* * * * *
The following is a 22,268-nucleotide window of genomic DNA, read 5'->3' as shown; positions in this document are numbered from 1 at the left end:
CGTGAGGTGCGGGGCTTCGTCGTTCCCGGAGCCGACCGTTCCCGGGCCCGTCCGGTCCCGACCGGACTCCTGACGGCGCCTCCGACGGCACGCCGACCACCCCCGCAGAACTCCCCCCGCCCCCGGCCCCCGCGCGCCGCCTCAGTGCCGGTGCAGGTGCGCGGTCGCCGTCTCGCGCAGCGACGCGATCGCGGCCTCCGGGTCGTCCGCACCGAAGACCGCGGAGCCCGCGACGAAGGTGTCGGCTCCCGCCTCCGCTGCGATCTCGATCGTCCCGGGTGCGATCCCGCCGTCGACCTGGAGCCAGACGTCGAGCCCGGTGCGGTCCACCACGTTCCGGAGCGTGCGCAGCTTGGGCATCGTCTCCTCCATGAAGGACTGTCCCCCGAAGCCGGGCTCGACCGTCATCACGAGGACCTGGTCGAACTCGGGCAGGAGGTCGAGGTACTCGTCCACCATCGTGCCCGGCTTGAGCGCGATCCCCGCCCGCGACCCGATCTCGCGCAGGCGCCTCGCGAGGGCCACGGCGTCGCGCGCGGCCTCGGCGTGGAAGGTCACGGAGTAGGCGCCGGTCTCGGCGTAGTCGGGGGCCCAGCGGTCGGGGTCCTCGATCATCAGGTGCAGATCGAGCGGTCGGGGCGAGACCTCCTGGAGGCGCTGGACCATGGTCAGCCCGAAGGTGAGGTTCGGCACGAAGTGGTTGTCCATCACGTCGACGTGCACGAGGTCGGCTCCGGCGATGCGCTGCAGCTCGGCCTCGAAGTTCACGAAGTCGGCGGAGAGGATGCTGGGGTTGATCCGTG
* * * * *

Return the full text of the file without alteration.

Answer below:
The following is a 22,268-nucleotide window of genomic DNA, read 5'->3' as shown; positions in this document are numbered from 1 at the left end:
CGTGAGGTGCGGGGCTTCGTCGTTCCCGGAGCCGACCGTTCCCGGGCCCGTCCGGTCCCGACCGGACTCCTGACGGCGCCTCCGACGGCACGCCGACCACCCCCGCAGAACTCCCCCCGCCCCCGGCCCCCGCGCGCCGCCTCAGTGCCGGTGCAGGTGCGCGGTCGCCGTCTCGCGCAGCGACGCGATCGCGGCCTCCGGGTCGTCCGCACCGAAGACCGCGGAGCCCGCGACGAAGGTGTCGGCTCCCGCCTCCGCTGCGATCTCGATCGTCCCGGGTGCGATCCCGCCGTCGACCTGGAGCCAGACGTCGAGCCCGGTGCGGTCCACCACGTTCCGGAGCGTGCGCAGCTTGGGCATCGTCTCCTCCATGAAGGACTGTCCCCCGAAGCCGGGCTCGACCGTCATCACGAGGACCTGGTCGAACTCGGGCAGGAGGTCGAGGTACTCGTCCACCATCGTGCCCGGCTTGAGCGCGATCCCCGCCCGCGACCCGATCTCGCGCAGGCGCCTCGCGAGGGCCACGGCGTCGCGCGCGGCCTCGGCGTGGAAGGTCACGGAGTAGGCGCCGGTCTCGGCGTAGTCGGGGGCCCAGCGGTCGGGGTCCTCGATCATCAGGTGCAGATCGAGCGGTCGGGGCGAGACCTCCTGGAGGCGCTGGACCATGGTCAGCCCGAAGGTGAGGTTCGGCACGAAGTGGTTGTCCATCACGTCGACGTGCACGAGGTCGGCTCCGGCGATGCGCTGCAGCTCGGCCTCGAAGTTCACGAAGTCGGCGGAGAGGATGCTGGGGTTGATCCGTG